Practical and Responsible Step
Our Cohabitation Agreements are professional, comprehensive, and valid in court if you ever require them to be. Making a Cohabitation Agreement is a practical and responsible step for cohabiting couples to take. It can help to prevent misunderstandings or confusion from causing cohabitation disputes later down the line if you ever split up, saving both parties a lot of hassle, stress, and heartache.
A Cohabitation Agreement is a written agreement used to define and set out the financial arrangements of cohabiting couples who live together but are not married or registered civil partners.
The agreement outlines how assets and liabilities would be divided if the couple decided to split up, to protect each party and prevent disputes from arising in the future.
Cohabitation Agreements are also sometimes referred to as Living Together Agreements or No-Nup Agreements.
The contents of a Cohabitation Agreement are usually quite comprehensive and help to clarify a broad range of different responsibilities and financial entitlements as agreed by the couple.
Some areas that may be covered in a Cohabitation Agreement include:
- Ownership of property, and the parties’ assets
- What each party is going to pay towards the mortgage repayments
- How household bills are to be dealt with and any other financial issues
- Whether the parties intend to make a will and if so what gifts and legacies may be in that will
- Arrangements for the care of any children
- How pensions will be split
- How liabilities will be split if you break up
- Next of kin rights in the event of a medical emergency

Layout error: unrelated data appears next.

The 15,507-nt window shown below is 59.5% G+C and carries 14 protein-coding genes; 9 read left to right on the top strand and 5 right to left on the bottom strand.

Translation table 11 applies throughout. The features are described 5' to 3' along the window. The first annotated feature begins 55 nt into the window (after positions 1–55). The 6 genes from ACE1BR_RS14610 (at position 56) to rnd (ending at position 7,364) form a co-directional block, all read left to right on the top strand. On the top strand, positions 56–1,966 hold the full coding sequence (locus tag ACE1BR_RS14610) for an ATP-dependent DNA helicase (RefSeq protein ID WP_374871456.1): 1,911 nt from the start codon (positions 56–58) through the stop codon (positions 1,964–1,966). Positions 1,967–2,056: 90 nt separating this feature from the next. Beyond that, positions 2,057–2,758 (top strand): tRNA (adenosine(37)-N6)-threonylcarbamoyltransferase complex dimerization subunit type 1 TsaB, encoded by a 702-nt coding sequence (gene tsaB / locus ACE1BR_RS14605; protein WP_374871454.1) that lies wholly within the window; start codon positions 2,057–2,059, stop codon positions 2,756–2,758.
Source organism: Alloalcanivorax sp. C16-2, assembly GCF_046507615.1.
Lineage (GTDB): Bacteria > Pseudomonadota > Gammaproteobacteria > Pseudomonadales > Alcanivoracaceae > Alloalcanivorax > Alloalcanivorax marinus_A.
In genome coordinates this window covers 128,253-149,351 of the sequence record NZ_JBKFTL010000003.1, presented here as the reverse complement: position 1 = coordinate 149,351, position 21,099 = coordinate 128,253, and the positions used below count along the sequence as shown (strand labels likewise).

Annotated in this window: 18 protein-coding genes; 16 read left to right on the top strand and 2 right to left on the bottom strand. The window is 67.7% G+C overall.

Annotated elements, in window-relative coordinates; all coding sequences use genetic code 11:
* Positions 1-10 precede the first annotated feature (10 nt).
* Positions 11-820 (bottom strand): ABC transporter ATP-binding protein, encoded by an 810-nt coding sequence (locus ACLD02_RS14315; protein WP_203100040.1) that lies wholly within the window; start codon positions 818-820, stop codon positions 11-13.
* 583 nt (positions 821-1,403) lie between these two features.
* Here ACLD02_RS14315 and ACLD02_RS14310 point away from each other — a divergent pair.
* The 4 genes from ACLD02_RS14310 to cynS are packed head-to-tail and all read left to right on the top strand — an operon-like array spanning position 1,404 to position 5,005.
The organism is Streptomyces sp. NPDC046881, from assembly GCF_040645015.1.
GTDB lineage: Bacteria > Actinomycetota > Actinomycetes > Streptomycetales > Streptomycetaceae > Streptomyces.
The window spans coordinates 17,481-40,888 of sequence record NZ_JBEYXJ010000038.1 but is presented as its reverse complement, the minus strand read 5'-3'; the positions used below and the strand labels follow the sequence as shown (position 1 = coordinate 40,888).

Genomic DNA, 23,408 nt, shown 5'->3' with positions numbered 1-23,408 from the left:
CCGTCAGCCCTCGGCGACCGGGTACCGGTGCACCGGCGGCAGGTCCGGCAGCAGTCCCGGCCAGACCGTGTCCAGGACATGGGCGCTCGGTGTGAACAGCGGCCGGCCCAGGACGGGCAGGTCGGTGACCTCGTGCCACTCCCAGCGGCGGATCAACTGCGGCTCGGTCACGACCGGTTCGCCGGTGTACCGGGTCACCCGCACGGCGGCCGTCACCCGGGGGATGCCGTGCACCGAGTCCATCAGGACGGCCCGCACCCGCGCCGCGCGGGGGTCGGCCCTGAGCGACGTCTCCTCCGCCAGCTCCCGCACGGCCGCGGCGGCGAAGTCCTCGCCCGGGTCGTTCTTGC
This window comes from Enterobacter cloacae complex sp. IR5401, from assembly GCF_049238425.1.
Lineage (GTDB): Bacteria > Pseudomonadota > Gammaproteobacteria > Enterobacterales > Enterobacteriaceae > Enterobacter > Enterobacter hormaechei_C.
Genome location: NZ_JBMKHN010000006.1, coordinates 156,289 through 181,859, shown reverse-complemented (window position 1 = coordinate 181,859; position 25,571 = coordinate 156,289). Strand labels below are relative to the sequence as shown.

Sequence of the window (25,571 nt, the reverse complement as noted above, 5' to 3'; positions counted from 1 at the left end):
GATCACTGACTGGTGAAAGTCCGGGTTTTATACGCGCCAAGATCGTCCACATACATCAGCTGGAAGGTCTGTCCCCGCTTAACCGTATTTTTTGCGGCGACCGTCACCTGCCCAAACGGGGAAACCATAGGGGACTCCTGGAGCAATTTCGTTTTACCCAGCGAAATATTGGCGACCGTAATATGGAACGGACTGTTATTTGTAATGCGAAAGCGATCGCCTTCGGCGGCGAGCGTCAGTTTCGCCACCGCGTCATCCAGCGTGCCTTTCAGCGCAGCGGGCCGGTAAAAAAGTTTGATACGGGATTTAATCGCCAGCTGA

- Who cares for pets if the parties break up
Cohabitation Agreements can also be made for a specific term and have provisions dealing with when the agreement should be reviewed.
Once complete, the agreement should be revisited and updated periodically and whenever there are any major changes to your lives together.
A Cohabitation Agreement can provide peace of mind in your relationship. By coming to an agreement before or whilst you are living together you will: –
- Have a clear understanding of what your financial commitments are.
- Avoid misunderstandings regarding your rights and responsibilities as you continue to live together, in particular about ownership of property.
- Avoid difficulties and disagreements if you split up.
- Have clear evidence of your intentions should you have to go to court.
There is nothing to stop you from searching for a template for a Cohabitation Agreement online and writing your own agreement together with your partner.
However, for your agreement to be valid in court, both parties named in the agreement will usually be required to have received independent legal advice at the time that the contract was written.
An effective Cohabitation Agreement should also be tailored to you and your partner’s circumstances, so a template agreement may miss something important that you are not aware of. It is also possible that you could make an error writing your own agreement which results in it not being valid in court, defeating the point of writing it in the first place.
When you use the Cohabitation Agreement services of a specialist law firm, like our team here at Freeman Jones Solicitors, you have peace of mind that the agreement will be comprehensive and cover everything you require it to. You can also be confident that it will be free of errors and will be valid in court should you ever need it to be, thus saving you a lot of time, money, and hassle.
If you and your partner decide to make a Cohabitation Agreement, you should first seek the help of a law firm that specialises in cohabitation rights and law.
Our team of specialist solicitors here at Freeman Jones Solicitors in Chester has helped numerous cohabiting couples to protect their assets and future with a professional Cohabitation Agreement.
Once you have contacted our team, you will need to gather information and documentation about both parties’ assets and earnings. You will then need to discuss how you wish to manage and split your assets and earnings both now and in the future if you were to split up.
Your solicitor will ask you questions about your property, whether either of you has any children, and the financial contributions you both make to ensure that your Cohabitation Agreement includes all the relevant information.